Given Auburn's defensive frailties, Rocco, Jones and the Cavs are likely to move the ball and add a few more red zone possessions to their total of opportunities. But if they don't cash in, the game could devolve into the kind of diown-to-the-wire white-knuckler in which Chizik's teams have had so much success.

THE X-FACTOR: A major reason Auburn won those slugfests with the Gamecocks and Gators, or its season-opening shootout with Utah State? Its special teams, which feature Ray Guy award finalist Steven Clark at punter, dangerous kick returners Onterio McCalebb and Tre Mason (who each have a return for a score this season), and touchback machine Cody Parkey handling kickoffs. According to Phil Steele's special teams ratings, Auburn finished the year eighth in the kicking game and Virginia 91st. If those numbers prove accurate, the Cavs could have a hard time overcoming what might be a decisive Tiger advantage in field position.

Keep up with the latest college football news from around the country. From the regular season all the way through the bowl games, CBSSports.com has you covered with this daily newsletter. | Preview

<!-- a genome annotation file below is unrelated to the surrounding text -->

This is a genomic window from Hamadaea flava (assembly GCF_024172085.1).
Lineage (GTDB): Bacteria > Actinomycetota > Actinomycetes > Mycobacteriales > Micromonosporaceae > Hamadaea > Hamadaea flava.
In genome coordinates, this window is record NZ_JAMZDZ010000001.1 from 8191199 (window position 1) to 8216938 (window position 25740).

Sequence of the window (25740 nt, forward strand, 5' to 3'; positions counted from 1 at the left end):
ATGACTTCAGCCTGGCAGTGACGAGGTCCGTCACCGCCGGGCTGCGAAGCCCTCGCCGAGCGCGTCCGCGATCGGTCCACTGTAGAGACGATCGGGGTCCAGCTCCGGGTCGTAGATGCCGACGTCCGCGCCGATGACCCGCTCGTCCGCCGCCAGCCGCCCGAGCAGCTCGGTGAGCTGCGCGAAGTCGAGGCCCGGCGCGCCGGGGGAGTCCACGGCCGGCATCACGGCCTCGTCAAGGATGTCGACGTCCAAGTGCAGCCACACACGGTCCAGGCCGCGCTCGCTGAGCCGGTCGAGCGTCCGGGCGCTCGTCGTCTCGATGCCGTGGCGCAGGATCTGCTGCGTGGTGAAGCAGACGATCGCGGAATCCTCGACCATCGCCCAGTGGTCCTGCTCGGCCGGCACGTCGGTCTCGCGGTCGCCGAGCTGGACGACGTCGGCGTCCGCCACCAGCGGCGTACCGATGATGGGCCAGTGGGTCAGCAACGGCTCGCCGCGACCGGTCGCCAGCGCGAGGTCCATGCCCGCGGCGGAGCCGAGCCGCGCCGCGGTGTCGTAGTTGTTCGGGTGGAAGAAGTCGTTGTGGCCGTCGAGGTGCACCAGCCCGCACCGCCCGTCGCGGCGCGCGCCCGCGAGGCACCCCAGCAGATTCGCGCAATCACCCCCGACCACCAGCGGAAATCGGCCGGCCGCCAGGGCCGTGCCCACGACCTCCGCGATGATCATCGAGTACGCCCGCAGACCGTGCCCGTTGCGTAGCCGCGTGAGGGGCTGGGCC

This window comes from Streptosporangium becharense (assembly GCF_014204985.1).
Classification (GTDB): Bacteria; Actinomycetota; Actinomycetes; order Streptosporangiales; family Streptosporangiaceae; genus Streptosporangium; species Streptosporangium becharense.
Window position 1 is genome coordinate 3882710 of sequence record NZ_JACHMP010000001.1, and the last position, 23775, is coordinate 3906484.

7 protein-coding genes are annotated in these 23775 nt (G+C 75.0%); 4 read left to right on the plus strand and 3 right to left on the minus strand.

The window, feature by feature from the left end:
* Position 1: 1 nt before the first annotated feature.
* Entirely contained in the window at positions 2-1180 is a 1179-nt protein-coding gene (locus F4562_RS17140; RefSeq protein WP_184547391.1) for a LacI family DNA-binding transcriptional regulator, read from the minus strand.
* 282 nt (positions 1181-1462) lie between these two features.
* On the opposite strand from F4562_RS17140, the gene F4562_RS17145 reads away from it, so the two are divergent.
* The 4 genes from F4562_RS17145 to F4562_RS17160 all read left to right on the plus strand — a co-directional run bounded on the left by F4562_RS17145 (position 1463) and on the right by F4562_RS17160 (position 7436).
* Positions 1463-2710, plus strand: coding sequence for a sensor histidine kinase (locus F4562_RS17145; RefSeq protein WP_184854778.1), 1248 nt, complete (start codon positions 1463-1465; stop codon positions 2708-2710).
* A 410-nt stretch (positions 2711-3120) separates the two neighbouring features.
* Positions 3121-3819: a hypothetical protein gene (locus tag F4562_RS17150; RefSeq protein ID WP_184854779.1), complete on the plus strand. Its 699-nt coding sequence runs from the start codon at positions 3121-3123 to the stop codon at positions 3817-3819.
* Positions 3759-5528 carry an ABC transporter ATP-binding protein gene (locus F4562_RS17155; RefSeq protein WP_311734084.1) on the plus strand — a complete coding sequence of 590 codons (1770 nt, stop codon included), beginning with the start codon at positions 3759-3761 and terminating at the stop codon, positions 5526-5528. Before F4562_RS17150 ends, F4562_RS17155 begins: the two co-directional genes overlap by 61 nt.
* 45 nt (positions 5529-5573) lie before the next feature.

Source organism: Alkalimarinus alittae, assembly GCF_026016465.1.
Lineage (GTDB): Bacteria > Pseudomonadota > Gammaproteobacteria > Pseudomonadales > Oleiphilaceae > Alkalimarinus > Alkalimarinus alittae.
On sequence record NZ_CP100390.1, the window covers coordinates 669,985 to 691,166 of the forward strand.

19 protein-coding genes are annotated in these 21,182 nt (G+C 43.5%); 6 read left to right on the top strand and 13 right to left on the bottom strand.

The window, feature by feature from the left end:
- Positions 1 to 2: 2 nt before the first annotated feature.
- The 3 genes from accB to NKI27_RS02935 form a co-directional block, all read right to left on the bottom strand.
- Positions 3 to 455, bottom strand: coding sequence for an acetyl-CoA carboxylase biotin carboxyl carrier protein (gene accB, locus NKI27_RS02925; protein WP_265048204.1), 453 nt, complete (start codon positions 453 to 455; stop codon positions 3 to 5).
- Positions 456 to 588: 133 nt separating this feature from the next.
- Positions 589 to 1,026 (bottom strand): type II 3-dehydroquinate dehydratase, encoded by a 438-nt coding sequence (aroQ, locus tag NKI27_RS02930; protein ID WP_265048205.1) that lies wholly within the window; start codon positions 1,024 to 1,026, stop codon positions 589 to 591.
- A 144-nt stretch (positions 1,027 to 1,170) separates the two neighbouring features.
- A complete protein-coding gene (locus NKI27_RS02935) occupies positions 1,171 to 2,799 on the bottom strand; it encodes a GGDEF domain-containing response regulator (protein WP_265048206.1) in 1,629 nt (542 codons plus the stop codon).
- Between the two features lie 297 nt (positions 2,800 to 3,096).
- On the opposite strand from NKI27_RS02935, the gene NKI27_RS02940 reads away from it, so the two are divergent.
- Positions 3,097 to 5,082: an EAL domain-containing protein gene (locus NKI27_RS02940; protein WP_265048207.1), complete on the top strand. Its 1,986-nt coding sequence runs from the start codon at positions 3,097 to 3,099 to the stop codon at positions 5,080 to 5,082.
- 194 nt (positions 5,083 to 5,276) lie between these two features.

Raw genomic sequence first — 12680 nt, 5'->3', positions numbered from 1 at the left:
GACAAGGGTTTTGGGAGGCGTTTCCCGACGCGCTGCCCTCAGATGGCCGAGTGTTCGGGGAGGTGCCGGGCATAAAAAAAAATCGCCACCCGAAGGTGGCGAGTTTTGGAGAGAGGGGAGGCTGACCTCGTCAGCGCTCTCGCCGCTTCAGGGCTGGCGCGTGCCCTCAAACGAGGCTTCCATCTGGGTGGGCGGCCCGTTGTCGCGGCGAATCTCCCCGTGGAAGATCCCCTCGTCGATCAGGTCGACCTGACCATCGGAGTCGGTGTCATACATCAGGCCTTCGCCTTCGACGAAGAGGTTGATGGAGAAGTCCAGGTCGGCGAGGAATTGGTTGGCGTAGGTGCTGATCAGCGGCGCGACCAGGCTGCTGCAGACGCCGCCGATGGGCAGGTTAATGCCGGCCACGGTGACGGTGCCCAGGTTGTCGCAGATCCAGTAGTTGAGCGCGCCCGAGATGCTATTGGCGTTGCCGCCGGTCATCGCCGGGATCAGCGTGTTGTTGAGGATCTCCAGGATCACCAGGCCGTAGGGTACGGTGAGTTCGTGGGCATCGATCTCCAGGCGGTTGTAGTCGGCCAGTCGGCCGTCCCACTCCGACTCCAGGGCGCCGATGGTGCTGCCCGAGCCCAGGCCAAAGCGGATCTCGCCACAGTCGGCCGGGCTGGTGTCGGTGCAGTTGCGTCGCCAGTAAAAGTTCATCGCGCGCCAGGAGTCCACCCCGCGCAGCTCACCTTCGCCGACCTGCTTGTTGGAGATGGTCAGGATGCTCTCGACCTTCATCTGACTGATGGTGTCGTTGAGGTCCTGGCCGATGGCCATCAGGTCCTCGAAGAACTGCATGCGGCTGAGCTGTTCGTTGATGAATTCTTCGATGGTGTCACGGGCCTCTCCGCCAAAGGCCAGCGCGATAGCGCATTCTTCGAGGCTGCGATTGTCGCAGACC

Posted on: December 22, 2011 12:34 pm
 

PODCAST: 12/31 Bowl Previews w/Dennis Dodd

Posted by Tom Fornelli

What? You thought we were finished with all the bowl preview podcasts? Well you were wrong, my friend. The CBSSports.com College Football Podcast is previewing ALL of the bowls this season. If there's a bowl game being played, we're on it. In today's episode of the podcast, Adam Aizer is once again joined by Dennis Dodd as they discuss all the bowl games that will be played on New Year's Eve.

The Meineke Car Care Bowl, the Sun Bowl, the Liberty Bowl, the Kraft Fight Hunger Bowl, and the delicious Chick-Fil-A Bowl, they're all here. Find out what you can expect in each matchup.